- Ask your vet about arthritis relief medications and supplements.
- Keep your dog at a healthy weight.
- Make sure your dog with arthritis gets exercise.
- Try heat therapy, especially in the cold months.
- Antibiotics help treat infectious causes of arthritis. Immunosuppressive drugs are effective against autoimmune disorders.
- Nonsteroidal anti-inflammatory drugs (NSAIDs) help control the debilitating effects of degenerative arthritis. These medications can effectively control pain and inflammation in dogs. In fact, your older dog may act like a puppy again!
- Carprofen (Rimadyl®) is a recently developed NSAID. It is significantly more potent than aspirin and has a very wide margin of safety. Rare instances of liver toxicity have been reported in dogs receiving carprofen. It is also given twice a day.
- Etodolac (EtoGesic®), another recently approved NSAID with potent analgesic activity, can be given only once a day. At the recommended dosage, Etodolac presents little potential for development of stomach ulcers.
- Chondroprotective agents, including glucosamine and chondroitin, are natural compounds that the body uses to replenish joint materials.
- MSM (natural dietary sulfur), antioxidant vitamins and fatty acid supplements may decrease the inflammatory effects of arthritis.
- Cortisone can be effective in the treatment of arthritis but can have side effects with prolonged use at high dosages.
Treatment focuses on protecting your pet’s mobility and enhancing her quality of life. Your veterinarian will have a personalized management plan that is likely to include medicine and supplement prescriptions and tips for making your cat or dog more comfortable at home. Human products are almost never safe for companion animals; give your pet only products that were prescribed to her in the recommended dosage, even if they are natural supplements.
Steroids or non-steroidal anti-inflammatory drugs – that’s NSAIDs for short – are often used to reduce pain and inflammation. Nutritional supplements containing compounds such as glucosamine, chondroitin, methylsulfonylmethane, hyaluronic acid, omega-3 fatty acids and vitamin E are commonly recommended, too. Overweight pets benefit from weight loss, according to the Arthritis Foundation, so limit treats, cut back on portion sizes and incorporate safe, gentle exercises suggested by your veterinarian.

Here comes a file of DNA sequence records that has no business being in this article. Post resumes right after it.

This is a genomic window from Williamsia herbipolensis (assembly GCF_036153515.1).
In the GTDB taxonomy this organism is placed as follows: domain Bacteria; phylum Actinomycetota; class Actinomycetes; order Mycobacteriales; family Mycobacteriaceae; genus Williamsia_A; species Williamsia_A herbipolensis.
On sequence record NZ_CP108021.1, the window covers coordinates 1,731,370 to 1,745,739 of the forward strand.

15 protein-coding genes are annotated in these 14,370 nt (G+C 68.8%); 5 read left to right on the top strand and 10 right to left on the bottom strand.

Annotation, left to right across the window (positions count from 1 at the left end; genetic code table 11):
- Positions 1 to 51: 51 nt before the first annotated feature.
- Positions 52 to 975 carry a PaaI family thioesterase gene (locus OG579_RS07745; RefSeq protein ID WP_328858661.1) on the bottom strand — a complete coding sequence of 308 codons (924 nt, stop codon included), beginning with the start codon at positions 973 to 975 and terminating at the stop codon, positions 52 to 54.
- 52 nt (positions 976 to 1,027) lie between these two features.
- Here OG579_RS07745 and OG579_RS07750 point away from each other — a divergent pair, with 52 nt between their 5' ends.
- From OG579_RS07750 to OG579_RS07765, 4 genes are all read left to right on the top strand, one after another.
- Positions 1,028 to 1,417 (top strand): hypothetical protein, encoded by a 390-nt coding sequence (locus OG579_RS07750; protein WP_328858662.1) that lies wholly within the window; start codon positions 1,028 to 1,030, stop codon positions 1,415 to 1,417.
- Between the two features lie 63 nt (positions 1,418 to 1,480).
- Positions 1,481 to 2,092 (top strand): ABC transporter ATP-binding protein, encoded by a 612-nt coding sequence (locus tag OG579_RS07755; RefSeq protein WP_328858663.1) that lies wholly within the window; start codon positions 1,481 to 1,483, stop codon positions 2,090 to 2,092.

Sometimes, surgery can correct joint deformities or other problems. It’s usually reserved for younger pets, but discuss the possibility with your veterinarian. Types of arthritis besides osteoarthritis have other treatment possibilities, though support strategies are mostly the same. For example, an infectious condition can be resolved with antibiotics.
Pet Arthritis Surgical Options
If medical management fails to reduce pain and improve function, there are many surgical options for hip dysplasia—arthritis in dogs hip joints. The most common is femoral head ostectomy, where the head of the thighbone is removed to resolve the pain of the thighbone grinding against the hip socket. Triple pelvic osteotomy is a corrective surgical procedure that reorients the hip socket to realign it with the head of the thighbone, thus stabilizing the joint. If all else fails, total hip replacement with a prosthetic device can be performed. For DJD involving the knee or elbow, total knee and elbow replacement may be available in the not too distant future.
Finally, although controlled clinical studies are lacking, there are many anecdotal reports on the use of acupuncture in treating musculoskeletal disorders in dogs. Pain from hip dysplasia and accompanying DJD is a common reason for acupuncture referrals.
What You Can Do at Home
Arrange your home to ease your pet’s mobility challenges and to keep her comfortable. Keep floors clear, provide non-slip surfaces and place the litter box and food and water bowls in accessible areas. Avoid unnecessary trips up or down stairs. The American Animal Hospital Association guidelines suggest relocating everything your pet needs to one level or adding a ramp, and closing off steps with a baby gate if needed. Provide lots of love and affection, and pick up the slack with your pet’s grooming, which can become more difficult over time.
Lightening the load on joints may help decrease the pain associated with arthritis. If your pet is overweight, proper diet and weight control is essential. Your veterinarian can recommend a therapeutic diet and exercise program, such as regular walking, to decrease your pet’s weight safely.
Providing a padded bed and a warm, dry environment and appropriate medications for your pet can also help control discomfort.
The bottom line is that there are many, many therapeutic options to help older pets deal effectively with this common condition of old age.